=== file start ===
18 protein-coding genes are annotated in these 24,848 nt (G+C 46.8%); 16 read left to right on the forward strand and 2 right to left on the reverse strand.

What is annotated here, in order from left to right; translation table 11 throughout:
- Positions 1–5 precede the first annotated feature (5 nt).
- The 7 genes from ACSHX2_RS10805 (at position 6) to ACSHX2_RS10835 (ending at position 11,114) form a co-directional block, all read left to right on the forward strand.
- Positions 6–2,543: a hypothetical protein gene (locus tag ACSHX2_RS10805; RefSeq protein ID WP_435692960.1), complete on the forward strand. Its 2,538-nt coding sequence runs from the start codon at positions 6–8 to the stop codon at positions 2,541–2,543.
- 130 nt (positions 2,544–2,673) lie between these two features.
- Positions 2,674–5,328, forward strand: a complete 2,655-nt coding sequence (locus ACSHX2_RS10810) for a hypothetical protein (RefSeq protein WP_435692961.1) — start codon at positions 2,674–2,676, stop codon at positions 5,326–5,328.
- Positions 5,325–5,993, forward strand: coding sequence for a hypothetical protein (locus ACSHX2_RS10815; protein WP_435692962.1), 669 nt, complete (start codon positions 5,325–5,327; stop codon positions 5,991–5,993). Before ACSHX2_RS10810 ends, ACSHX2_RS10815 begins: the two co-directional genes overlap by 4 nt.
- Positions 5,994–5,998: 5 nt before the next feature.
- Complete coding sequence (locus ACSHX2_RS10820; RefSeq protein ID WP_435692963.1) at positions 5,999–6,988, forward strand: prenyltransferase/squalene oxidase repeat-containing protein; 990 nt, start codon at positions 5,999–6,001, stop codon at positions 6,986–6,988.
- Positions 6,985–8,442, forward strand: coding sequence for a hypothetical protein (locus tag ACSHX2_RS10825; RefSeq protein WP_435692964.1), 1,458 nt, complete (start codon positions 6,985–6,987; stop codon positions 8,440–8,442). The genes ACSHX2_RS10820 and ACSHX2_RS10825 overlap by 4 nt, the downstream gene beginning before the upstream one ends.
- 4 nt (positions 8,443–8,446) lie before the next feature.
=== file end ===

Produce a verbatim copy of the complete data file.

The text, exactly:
18 protein-coding genes are annotated in these 24,848 nt (G+C 46.8%); 16 read left to right on the forward strand and 2 right to left on the reverse strand.

What is annotated here, in order from left to right; translation table 11 throughout:
- Positions 1–5 precede the first annotated feature (5 nt).
- The 7 genes from ACSHX2_RS10805 (at position 6) to ACSHX2_RS10835 (ending at position 11,114) form a co-directional block, all read left to right on the forward strand.
- Positions 6–2,543: a hypothetical protein gene (locus tag ACSHX2_RS10805; RefSeq protein ID WP_435692960.1), complete on the forward strand. Its 2,538-nt coding sequence runs from the start codon at positions 6–8 to the stop codon at positions 2,541–2,543.
- 130 nt (positions 2,544–2,673) lie between these two features.
- Positions 2,674–5,328, forward strand: a complete 2,655-nt coding sequence (locus ACSHX2_RS10810) for a hypothetical protein (RefSeq protein WP_435692961.1) — start codon at positions 2,674–2,676, stop codon at positions 5,326–5,328.
- Positions 5,325–5,993, forward strand: coding sequence for a hypothetical protein (locus ACSHX2_RS10815; protein WP_435692962.1), 669 nt, complete (start codon positions 5,325–5,327; stop codon positions 5,991–5,993). Before ACSHX2_RS10810 ends, ACSHX2_RS10815 begins: the two co-directional genes overlap by 4 nt.
- Positions 5,994–5,998: 5 nt before the next feature.
- Complete coding sequence (locus ACSHX2_RS10820; RefSeq protein ID WP_435692963.1) at positions 5,999–6,988, forward strand: prenyltransferase/squalene oxidase repeat-containing protein; 990 nt, start codon at positions 5,999–6,001, stop codon at positions 6,986–6,988.
- Positions 6,985–8,442, forward strand: coding sequence for a hypothetical protein (locus tag ACSHX2_RS10825; RefSeq protein WP_435692964.1), 1,458 nt, complete (start codon positions 6,985–6,987; stop codon positions 8,440–8,442). The genes ACSHX2_RS10820 and ACSHX2_RS10825 overlap by 4 nt, the downstream gene beginning before the upstream one ends.
- 4 nt (positions 8,443–8,446) lie before the next feature.